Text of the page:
Brought up to expect the State to pay

20th February 1998 at 00:00
Heather Jones, headteacher at the split-site Yardleys School for the past 11 years, said she was initially unenthusiastic about the PPP initiative.

She said: "We were brought up to expect the Government to pay for schools and hospitals. But this was the only way to get better facilities for the pupils, which is what I care about most. Our main building dates back to Victorian times and it is uneconomic to heat. We have temporary classrooms that are now 30 years old.

"Teachers and pupils have to walk half-a-mile between classes because of problems imposed by our split site. These are at last going to be resolved. When we tried to get new premises built eight years ago, the Government said there was no money. The education authority could not afford the Pounds 10 million we needed. Now we expect building work to begin in January next year."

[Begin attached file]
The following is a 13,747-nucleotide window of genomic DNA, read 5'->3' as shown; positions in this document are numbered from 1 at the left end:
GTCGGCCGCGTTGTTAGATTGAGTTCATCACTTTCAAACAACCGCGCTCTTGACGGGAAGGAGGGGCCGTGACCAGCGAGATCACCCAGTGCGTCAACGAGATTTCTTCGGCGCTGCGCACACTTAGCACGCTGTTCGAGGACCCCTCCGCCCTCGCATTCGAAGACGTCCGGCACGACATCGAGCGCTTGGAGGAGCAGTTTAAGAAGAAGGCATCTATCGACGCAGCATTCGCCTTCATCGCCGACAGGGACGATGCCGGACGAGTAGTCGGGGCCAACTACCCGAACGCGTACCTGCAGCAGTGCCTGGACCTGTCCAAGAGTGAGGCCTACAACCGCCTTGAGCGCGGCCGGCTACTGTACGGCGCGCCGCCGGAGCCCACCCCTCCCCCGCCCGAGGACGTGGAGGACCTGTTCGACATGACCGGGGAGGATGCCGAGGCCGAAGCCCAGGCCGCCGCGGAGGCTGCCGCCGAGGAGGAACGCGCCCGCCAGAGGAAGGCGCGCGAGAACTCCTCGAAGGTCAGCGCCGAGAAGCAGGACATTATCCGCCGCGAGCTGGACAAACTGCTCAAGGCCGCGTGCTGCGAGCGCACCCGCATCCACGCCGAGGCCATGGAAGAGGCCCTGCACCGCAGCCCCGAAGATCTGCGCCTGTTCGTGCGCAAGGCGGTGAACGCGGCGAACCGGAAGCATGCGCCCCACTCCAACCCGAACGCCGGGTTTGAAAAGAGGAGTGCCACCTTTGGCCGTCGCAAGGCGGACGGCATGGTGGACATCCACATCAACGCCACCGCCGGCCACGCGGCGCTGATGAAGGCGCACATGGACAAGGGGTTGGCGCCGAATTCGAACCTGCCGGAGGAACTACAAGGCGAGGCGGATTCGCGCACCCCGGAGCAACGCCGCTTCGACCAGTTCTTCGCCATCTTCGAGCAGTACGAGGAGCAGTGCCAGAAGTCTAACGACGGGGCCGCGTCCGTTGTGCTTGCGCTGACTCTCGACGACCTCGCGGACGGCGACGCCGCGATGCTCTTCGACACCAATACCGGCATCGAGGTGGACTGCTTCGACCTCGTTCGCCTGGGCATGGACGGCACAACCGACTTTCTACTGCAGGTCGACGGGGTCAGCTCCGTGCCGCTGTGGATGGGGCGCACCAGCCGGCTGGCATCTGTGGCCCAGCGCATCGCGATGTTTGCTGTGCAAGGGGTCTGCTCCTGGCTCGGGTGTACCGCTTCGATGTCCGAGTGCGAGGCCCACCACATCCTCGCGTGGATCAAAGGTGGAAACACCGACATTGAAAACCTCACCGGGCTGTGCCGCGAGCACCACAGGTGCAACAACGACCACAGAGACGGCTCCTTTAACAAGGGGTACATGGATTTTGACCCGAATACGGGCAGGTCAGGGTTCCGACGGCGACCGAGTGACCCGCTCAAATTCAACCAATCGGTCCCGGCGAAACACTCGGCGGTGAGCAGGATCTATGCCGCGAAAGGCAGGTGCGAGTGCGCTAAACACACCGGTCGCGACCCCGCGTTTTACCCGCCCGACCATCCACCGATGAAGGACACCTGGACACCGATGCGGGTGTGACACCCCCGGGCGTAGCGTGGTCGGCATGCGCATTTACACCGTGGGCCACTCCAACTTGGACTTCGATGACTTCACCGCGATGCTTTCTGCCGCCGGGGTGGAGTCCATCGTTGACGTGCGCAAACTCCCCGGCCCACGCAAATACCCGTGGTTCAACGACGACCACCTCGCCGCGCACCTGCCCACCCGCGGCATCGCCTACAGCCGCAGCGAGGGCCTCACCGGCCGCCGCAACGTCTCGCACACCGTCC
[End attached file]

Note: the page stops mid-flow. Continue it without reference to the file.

Peter Farrell, Birmingham's capital programmes officer, said that the council was seeking more sophisticated and imaginative ways to raise capital from private enterprise.

Subscribe to get access to the content on this page.

If you are already a Tes/ Tes Scotland subscriber please log in with your username or email address to get full access to our back issues, CPD library and membership plus page.

Not a subscriber? Find out more about our subscription offers.
Subscribe now
Existing subscriber?
Enter subscription number


The guide by your side – ensuring you are always up to date with the latest in education.

Get Tes magazine online and delivered to your door. Stay up to date with the latest research, teacher innovation and insight, plus classroom tips and techniques with a Tes magazine subscription.
With a Tes magazine subscription you get exclusive access to our CPD library. Including our New Teachers’ special for NQTS, Ed Tech, How to Get a Job, Trip Planner, Ed Biz Special and all Tes back issues.

Subscribe now